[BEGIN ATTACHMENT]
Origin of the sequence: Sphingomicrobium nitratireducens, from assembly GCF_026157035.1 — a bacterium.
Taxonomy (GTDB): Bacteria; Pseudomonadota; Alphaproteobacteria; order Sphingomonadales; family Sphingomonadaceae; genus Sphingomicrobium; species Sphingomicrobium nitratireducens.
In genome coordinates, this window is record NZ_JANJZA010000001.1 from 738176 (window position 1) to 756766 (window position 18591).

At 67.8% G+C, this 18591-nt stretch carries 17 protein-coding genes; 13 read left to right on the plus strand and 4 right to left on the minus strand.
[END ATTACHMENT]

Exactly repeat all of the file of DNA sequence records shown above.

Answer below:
Origin of the sequence: Sphingomicrobium nitratireducens, from assembly GCF_026157035.1 — a bacterium.
Taxonomy (GTDB): Bacteria; Pseudomonadota; Alphaproteobacteria; order Sphingomonadales; family Sphingomonadaceae; genus Sphingomicrobium; species Sphingomicrobium nitratireducens.
In genome coordinates, this window is record NZ_JANJZA010000001.1 from 738176 (window position 1) to 756766 (window position 18591).

At 67.8% G+C, this 18591-nt stretch carries 17 protein-coding genes; 13 read left to right on the plus strand and 4 right to left on the minus strand.